Author(s): Gray MJ, Zhang J, Ellis LM, Semenza GL, Evans DB,
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Abstract Hypoxia stimulates a number of pathways critical to cancer cell survival, including the activation of vascular endothelial growth factor (VEGF) transcription. In normal fibroblasts, hypoxia-induced activation of the protein tyrosine kinase, Src, is required for VEGF expression. We show here in both pancreatic and prostate carcinoma cell lines cobalt chloride (used to mimic hypoxia) -induced VEGF expression requires Src activation and leads to increased steady-state levels of HIF-1alpha and increased phosphorylation of signal and transducer of transcription 3 (STAT3). STAT3 and hypoxia-inducible factor (HIF)-1alpha bind simultaneously to the VEGF promoter, where they form a molecular complex with the transcription coactivators CBP/p300 and Ref-1/APE. Expression of activated Src from an inducible promoter is sufficient to increase VEGF expression and form these STAT3/HIF-1alpha-containing promoter complexes. Inhibition of DNA binding by expression of either STAT3 or HIF-1alpha dominant negative mutants significantly reduces VEGF expression. These data suggest that the binding of both STAT3 and HIF-1alpha to the VEGF promoter is required for maximum transcription of VEGF mRNA following hypoxia.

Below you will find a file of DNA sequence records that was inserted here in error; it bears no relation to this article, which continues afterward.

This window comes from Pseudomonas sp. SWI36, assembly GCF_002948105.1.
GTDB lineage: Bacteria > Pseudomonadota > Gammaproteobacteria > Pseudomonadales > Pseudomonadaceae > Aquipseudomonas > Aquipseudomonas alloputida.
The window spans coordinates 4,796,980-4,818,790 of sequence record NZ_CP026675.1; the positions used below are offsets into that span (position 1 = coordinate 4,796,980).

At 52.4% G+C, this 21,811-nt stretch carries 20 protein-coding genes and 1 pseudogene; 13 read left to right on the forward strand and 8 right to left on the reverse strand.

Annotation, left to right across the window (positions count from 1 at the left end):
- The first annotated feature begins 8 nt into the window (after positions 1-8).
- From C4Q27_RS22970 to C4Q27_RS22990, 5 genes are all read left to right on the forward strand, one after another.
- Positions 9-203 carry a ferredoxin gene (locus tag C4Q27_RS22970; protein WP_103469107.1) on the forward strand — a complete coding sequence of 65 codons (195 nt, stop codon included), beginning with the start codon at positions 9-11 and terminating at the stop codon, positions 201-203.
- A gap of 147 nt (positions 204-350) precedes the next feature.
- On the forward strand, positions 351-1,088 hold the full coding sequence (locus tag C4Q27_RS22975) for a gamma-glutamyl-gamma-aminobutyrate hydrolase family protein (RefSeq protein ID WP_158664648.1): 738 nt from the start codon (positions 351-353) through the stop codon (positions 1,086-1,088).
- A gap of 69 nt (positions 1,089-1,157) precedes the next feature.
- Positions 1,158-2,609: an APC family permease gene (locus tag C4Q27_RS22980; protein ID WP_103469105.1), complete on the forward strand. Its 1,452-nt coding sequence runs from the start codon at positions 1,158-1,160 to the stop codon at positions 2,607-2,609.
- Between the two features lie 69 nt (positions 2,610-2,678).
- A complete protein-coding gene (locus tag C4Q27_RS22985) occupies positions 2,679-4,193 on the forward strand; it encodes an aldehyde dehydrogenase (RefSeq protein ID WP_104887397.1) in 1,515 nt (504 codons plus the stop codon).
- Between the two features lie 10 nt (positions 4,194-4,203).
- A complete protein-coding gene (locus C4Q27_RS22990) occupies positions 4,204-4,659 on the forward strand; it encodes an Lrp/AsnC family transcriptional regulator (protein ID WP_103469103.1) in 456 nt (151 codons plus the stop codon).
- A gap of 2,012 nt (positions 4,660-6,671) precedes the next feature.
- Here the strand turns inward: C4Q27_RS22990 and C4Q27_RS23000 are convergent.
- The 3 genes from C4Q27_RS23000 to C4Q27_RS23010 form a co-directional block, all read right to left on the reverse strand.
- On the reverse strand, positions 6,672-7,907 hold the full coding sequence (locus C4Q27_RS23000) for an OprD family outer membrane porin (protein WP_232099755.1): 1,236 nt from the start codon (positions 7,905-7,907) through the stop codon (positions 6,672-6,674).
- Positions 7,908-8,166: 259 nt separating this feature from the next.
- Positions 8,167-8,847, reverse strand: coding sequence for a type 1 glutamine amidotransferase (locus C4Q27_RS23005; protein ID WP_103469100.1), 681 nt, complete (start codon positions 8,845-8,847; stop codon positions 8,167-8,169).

This article was published in Oncogene
and referenced in Journal of Biotechnology & Biomaterials